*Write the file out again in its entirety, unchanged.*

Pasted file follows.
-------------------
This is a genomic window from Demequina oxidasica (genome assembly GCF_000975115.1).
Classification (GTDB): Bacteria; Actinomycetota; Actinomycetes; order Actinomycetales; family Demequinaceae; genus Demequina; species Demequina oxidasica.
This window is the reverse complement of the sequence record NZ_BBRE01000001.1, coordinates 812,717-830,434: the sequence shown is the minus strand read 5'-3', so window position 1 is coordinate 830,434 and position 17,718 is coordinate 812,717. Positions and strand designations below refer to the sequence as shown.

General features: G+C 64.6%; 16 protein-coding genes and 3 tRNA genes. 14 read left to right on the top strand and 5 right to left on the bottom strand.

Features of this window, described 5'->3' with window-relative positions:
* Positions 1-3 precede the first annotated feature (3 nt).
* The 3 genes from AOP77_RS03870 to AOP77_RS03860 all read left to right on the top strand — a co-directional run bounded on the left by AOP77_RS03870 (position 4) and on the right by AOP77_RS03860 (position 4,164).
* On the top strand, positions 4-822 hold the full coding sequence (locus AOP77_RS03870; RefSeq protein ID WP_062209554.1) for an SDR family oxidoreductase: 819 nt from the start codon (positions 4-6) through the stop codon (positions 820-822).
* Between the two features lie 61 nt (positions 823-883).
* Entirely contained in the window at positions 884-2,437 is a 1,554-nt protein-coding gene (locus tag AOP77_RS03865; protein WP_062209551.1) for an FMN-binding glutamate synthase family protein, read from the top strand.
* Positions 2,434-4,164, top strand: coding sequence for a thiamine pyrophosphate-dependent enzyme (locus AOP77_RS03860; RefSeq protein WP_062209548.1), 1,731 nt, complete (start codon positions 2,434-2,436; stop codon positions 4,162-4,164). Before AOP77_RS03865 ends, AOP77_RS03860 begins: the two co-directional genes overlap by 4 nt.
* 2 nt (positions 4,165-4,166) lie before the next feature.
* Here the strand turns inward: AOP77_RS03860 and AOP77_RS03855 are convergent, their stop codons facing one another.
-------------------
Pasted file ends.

This is a genomic window from Demequina oxidasica (genome assembly GCF_000975115.1).
Classification (GTDB): Bacteria; Actinomycetota; Actinomycetes; order Actinomycetales; family Demequinaceae; genus Demequina; species Demequina oxidasica.
This window is the reverse complement of the sequence record NZ_BBRE01000001.1, coordinates 812,717-830,434: the sequence shown is the minus strand read 5'-3', so window position 1 is coordinate 830,434 and position 17,718 is coordinate 812,717. Positions and strand designations below refer to the sequence as shown.

General features: G+C 64.6%; 16 protein-coding genes and 3 tRNA genes. 14 read left to right on the top strand and 5 right to left on the bottom strand.

Features of this window, described 5'->3' with window-relative positions:
* Positions 1-3 precede the first annotated feature (3 nt).
* The 3 genes from AOP77_RS03870 to AOP77_RS03860 all read left to right on the top strand — a co-directional run bounded on the left by AOP77_RS03870 (position 4) and on the right by AOP77_RS03860 (position 4,164).
* On the top strand, positions 4-822 hold the full coding sequence (locus AOP77_RS03870; RefSeq protein ID WP_062209554.1) for an SDR family oxidoreductase: 819 nt from the start codon (positions 4-6) through the stop codon (positions 820-822).
* Between the two features lie 61 nt (positions 823-883).
* Entirely contained in the window at positions 884-2,437 is a 1,554-nt protein-coding gene (locus tag AOP77_RS03865; protein WP_062209551.1) for an FMN-binding glutamate synthase family protein, read from the top strand.
* Positions 2,434-4,164, top strand: coding sequence for a thiamine pyrophosphate-dependent enzyme (locus AOP77_RS03860; RefSeq protein WP_062209548.1), 1,731 nt, complete (start codon positions 2,434-2,436; stop codon positions 4,162-4,164). Before AOP77_RS03865 ends, AOP77_RS03860 begins: the two co-directional genes overlap by 4 nt.
* 2 nt (positions 4,165-4,166) lie before the next feature.
* Here the strand turns inward: AOP77_RS03860 and AOP77_RS03855 are convergent, their stop codons facing one another.